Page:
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April is Financial Literacy Month: Roth IRA vs Traditional

Updated: Aug 28, 2022

National Financial Literacy Month is celebrated in April, which is a great opportunity for us to check and promote financial literacy. We will be sharing great readership, scholarship, and cinematics as we raise awareness about this important topic. In this readership we discuss the difference between a Roth and Traditional IRA.

What is A Roth vs. Traditional IRA?

The main difference between Roth vs traditional IRAs is the timing of the tax bill. With a traditional IRA, you get a tax break in the year you make your contribution, if you’re eligible. That means you will pay income taxes on contributions and any growth they achieved in retirement when you withdraw them. With a Roth IRA, you pay taxes on what you contribute today, but you get a tax break in retirement. (Andrea Coombes, Benjamin Curry)

Building a post-career nest egg is not something the profession of nursing often talks about. However, as nurses have been making more money as a result of the pandemic; financial literacy as become a deeper conversation. Two of the most common individual retirement accounts are the Roth IRA and the Traditional IRA. Choosing the right one can save you thousands and prevent hefty penalties.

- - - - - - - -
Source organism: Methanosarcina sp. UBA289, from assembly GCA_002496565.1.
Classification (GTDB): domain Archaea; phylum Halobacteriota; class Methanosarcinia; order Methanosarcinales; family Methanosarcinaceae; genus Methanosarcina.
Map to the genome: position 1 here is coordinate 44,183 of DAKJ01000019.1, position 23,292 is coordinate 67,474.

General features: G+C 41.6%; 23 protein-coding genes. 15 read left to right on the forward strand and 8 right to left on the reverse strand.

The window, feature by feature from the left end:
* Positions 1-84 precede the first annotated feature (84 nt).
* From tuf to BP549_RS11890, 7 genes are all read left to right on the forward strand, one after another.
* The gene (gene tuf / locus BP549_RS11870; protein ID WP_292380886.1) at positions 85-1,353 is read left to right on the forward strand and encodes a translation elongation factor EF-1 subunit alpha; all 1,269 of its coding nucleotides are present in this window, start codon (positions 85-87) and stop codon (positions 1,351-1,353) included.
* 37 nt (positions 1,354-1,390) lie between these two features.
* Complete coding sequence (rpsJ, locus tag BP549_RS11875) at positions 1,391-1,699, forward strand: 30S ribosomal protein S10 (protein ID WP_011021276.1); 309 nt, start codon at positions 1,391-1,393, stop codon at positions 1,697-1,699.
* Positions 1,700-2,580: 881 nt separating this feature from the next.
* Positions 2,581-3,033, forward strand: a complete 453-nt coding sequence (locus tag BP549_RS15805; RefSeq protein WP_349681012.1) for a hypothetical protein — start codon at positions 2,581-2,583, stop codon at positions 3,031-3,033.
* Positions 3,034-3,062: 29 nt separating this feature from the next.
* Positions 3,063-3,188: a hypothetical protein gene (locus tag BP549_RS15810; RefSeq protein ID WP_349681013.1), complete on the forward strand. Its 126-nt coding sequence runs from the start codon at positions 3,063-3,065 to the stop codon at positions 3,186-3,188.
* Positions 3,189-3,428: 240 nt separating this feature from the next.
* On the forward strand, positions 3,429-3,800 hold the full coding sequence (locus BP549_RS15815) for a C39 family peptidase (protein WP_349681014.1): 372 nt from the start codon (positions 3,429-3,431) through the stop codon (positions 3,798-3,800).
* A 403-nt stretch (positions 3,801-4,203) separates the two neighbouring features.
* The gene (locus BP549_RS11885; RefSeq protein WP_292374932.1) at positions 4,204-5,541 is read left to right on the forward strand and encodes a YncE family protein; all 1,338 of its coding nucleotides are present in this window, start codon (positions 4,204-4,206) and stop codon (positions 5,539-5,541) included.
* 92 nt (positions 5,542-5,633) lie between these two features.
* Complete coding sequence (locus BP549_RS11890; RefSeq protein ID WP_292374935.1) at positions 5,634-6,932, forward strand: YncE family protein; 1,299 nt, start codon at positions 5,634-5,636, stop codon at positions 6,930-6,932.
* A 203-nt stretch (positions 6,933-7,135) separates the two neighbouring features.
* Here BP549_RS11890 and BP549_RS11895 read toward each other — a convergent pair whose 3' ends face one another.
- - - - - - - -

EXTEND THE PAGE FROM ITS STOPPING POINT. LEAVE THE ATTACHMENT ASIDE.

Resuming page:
First, always check your IRA eligibility. Investing in an IRA allows your money to grow. How that money grows over time depends on how much you invest. Below are our top (3) literacy facts.

1. With traditional IRAs, you deduct contributions now and pay taxes on withdrawals later, while Roth IRAs allow you to pay taxes on contributions now and get tax-free withdrawals later.

2. Contributions to traditional IRAs generally lower your taxable income in the contribution year. The Roth IRA has no immediate tax benefit for contributing. However, if deductible, contributions reduce taxable income in the year they are made.

3. There are income thresholds that prevent many people from contributing directly to Roth IRAs.

For more in-depth information contact the IRS.

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